It would be wrong to call this film a romantic comedy for although parts of it are quite amusing, it is mostly quite uncomfortable viewing, albeit for the right reasons. It follows Nick and Meg Burrows as they ‘celebrate’ their thirtieth wedding anniversary in Paris for a weekend. On arrival, Meg insists that they move to a more upmarket hotel, which is only one subject of irritation between the pair. The situation is complicated further by the appearance of an old college friend of Nick’s, who has just published a new book and invites them to dinner.» >Read More »
I remember my parents shouting if I wanted to watch this as it was starting and I wasn’t fussed but decided to give it a shot. I’m glad I did, as it is a hilarious spoof of the ‘ordinary man turned spy’ plot that featured in films like Hitchcock’s North by Northwest. It is in fact one of the Master of Suspense’s films that this programme takes its name from and adds an ‘s’, with the incorrect grammar highlighting the comic nature of the plot full of espionage, murder and embarrassment.» >Read More »
The Fifth Estate recounts events that everybody in our generation remembers, the Wikileaks scandal and the rise and fall of Julian Assange. Over two hours it shows the fateful meeting of Assange (Benedict Cumberbatch) and his chief ‘friend’ (Daniel Brühl), their rise to notoriety through Wikileaks and their eventual disastrous split.
Serious stuff, and The Fifth Estate treats it accordingly. It’s a very stylised film, building to create an atmosphere of paranoia that is hard to get away from.» >Read More »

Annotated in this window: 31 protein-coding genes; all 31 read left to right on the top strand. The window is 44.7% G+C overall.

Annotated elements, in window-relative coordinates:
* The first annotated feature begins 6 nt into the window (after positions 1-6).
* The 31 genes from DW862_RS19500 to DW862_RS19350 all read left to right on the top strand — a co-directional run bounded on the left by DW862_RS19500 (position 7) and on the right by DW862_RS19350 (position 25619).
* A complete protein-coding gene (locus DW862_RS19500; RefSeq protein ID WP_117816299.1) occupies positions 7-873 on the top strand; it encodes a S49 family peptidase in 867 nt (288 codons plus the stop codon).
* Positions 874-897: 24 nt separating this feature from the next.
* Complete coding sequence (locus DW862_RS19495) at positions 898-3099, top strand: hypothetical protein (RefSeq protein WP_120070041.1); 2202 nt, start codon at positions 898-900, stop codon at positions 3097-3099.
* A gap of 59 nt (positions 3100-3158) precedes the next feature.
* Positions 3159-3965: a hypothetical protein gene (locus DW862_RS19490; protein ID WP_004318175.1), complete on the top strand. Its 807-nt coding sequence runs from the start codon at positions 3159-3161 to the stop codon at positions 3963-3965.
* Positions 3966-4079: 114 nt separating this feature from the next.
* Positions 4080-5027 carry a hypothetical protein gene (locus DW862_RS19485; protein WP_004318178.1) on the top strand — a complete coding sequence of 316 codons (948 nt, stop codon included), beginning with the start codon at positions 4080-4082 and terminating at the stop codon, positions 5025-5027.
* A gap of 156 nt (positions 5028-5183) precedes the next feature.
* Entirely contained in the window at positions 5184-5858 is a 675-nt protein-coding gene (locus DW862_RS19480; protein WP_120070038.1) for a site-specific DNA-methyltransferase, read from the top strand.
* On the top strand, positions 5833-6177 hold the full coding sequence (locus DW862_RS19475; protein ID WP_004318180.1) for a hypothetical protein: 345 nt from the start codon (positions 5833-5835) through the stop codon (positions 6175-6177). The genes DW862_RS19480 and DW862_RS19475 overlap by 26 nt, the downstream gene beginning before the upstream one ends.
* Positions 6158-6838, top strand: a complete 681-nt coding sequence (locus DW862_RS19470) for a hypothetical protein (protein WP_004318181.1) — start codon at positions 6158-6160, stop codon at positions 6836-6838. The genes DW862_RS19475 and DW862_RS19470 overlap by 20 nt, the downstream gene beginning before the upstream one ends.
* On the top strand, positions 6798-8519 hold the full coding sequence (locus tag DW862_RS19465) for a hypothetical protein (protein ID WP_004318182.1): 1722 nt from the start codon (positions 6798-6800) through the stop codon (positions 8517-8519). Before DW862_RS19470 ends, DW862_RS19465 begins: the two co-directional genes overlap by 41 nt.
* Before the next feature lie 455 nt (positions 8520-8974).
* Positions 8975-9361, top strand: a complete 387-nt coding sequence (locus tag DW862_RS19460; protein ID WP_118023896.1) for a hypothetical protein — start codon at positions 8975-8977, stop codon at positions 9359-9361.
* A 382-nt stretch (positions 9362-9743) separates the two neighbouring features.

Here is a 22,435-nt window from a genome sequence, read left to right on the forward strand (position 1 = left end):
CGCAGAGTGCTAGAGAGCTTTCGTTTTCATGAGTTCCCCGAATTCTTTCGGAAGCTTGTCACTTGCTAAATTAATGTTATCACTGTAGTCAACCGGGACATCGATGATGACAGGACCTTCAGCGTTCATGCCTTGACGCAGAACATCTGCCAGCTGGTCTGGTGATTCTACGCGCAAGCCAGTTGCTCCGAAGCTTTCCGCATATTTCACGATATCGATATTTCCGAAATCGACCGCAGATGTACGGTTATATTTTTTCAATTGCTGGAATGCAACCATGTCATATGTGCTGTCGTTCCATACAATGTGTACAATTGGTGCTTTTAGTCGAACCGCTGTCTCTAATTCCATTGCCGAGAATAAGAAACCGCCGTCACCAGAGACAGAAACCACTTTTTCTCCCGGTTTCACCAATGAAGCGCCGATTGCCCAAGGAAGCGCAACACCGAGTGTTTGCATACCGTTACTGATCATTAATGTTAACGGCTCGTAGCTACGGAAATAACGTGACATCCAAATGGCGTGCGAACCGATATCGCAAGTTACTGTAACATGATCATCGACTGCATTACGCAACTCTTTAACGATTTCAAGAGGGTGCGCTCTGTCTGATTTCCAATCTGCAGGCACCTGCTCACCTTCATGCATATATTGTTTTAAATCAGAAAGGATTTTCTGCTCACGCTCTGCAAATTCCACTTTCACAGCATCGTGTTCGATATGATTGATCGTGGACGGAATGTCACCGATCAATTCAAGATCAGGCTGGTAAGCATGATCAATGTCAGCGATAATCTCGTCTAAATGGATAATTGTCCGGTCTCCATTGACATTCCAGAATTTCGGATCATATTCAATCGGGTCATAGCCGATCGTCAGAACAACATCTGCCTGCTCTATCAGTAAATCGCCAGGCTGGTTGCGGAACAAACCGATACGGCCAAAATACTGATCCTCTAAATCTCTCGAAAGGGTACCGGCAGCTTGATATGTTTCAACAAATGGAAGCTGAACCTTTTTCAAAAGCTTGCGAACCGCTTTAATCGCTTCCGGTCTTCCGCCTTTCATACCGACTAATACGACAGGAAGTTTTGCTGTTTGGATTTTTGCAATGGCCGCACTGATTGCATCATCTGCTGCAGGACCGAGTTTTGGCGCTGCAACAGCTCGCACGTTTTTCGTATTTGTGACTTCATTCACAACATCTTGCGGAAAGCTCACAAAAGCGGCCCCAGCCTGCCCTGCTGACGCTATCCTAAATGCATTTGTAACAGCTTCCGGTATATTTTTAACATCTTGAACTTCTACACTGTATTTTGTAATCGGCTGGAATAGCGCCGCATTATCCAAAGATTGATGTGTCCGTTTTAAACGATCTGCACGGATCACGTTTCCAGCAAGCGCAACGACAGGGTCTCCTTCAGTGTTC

Having waited almost eight years for this movie, my expectations were both high and low as I entered the cinema shaking with excitement. I read Meg Rosoff’s novel in 2005 when it was first released and was convinced that the movie was not far behind; simply because it was such a gripping and well thought out plot. I never gave up hope that someone, somewhere, someday would come to acknowledge its brilliance.» >Read More »
The teen movie genre exploded in the 80’s. An era where Molly Ringwald was princess and John Hughes was King. Here are the top 10 Teen movies of the 80’s.
1. Back To the Future (1985)
Michael J Fox plays Marty McFly a teenage boy with an unambitious family and a not so awesome life. Throw in a mad scientist named “Doc” and a flux capacitor and Marty’s life turns into an enchanting adventure set in 1950’s high school culture.» >Read More »
Adaptation is something of a risk for any filmmaker. On the one hand, if you get it right, you have a guaranteed income from the already established fans and credibility of the material being adapted. On the other, if you get it wrong, then you get far more backlash, both critical and commercial from the same people. Normally, this dichotomy boils down to one of purity. Fans are especially loyal to the existing material, and so the less the final product resembles the original, the more they will complain.» >Read More »
Depending on your knowledge of detective thrillers, Prisoners could be seen as a predictable affair. I’ll confess that I guessed most of the various twists around the half way point, and in a less complex movie this would be an enormous issue. But fortunately the case itself is not the movie’s focus point. Prisoners’ main crux is to take plot lines and archetypes associated with the potboiler, and ground them in a sense of reality.» >Read More »
Nothing could deter me more from wanting to watch a film than it concerning the lives of the early 20th century upper class; there’s something about the stifled formality of that life that feels utterly detached from reality. Yet such is the appeal of Audrey Tatou – inexorably linked to the infectious enthusiasm of Amelie‘s Amelie Poulain – that I found myself subconsciously drawn towards Thérèse Desqueyroux, a film that I really should have known to steer clear of.» >Read More »